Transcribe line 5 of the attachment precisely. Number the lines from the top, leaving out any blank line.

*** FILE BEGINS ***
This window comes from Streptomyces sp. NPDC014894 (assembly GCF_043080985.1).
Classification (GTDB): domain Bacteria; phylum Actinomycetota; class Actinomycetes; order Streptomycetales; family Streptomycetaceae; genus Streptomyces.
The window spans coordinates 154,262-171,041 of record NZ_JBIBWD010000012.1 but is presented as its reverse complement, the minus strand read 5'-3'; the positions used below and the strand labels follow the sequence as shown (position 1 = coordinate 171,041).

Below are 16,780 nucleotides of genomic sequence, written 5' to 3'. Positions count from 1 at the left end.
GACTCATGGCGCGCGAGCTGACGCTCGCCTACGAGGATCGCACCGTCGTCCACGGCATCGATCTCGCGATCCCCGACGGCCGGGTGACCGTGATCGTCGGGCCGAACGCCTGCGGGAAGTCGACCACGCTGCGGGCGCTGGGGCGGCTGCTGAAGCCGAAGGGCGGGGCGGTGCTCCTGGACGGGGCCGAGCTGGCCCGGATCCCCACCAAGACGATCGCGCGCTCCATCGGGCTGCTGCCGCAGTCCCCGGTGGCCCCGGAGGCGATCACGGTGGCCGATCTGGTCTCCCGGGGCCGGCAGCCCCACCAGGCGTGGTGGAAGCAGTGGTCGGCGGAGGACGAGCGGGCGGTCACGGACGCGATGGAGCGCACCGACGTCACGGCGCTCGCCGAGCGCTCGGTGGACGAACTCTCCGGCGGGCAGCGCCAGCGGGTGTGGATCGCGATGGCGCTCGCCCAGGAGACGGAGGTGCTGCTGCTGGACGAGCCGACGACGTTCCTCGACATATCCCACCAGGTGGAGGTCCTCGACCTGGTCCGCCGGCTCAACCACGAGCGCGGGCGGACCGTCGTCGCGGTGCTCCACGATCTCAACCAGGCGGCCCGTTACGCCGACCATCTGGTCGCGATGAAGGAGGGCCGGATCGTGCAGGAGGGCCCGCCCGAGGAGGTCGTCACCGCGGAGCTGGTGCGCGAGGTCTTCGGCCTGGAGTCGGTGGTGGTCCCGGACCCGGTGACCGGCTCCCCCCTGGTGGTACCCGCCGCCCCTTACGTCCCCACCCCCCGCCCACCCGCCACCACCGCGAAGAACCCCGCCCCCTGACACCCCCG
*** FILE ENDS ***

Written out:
GACTCATGGCGCGCGAGCTGACGCTCGCCTACGAGGATCGCACCGTCGTCCACGGCATCGATCTCGCGATCCCCGACGGCCGGGTGACCGTGATCGTCGGGCCGAACGCCTGCGGGAAGTCGACCACGCTGCGGGCGCTGGGGCGGCTGCTGAAGCCGAAGGGCGGGGCGGTGCTCCTGGACGGGGCCGAGCTGGCCCGGATCCCCACCAAGACGATCGCGCGCTCCATCGGGCTGCTGCCGCAGTCCCCGGTGGCCCCGGAGGCGATCACGGTGGCCGATCTGGTCTCCCGGGGCCGGCAGCCCCACCAGGCGTGGTGGAAGCAGTGGTCGGCGGAGGACGAGCGGGCGGTCACGGACGCGATGGAGCGCACCGACGTCACGGCGCTCGCCGAGCGCTCGGTGGACGAACTCTCCGGCGGGCAGCGCCAGCGGGTGTGGATCGCGATGGCGCTCGCCCAGGAGACGGAGGTGCTGCTGCTGGACGAGCCGACGACGTTCCTCGACATATCCCACCAGGTGGAGGTCCTCGACCTGGTCCGCCGGCTCAACCACGAGCGCGGGCGGACCGTCGTCGCGGTGCTCCACGATCTCAACCAGGCGGCCCGTTACGCCGACCATCTGGTCGCGATGAAGGAGGGCCGGATCGTGCAGGAGGGCCCGCCCGAGGAGGTCGTCACCGCGGAGCTGGTGCGCGAGGTCTTCGGCCTGGAGTCGGTGGTGGTCCCGGACCCGGTGACCGGCTCCCCCCTGGTGGTACCCGCCGCCCCTTACGTCCCCACCCCCCGCCCACCCGCCACCACCGCGAAGAACCCCGCCCCCTGACACCCCCG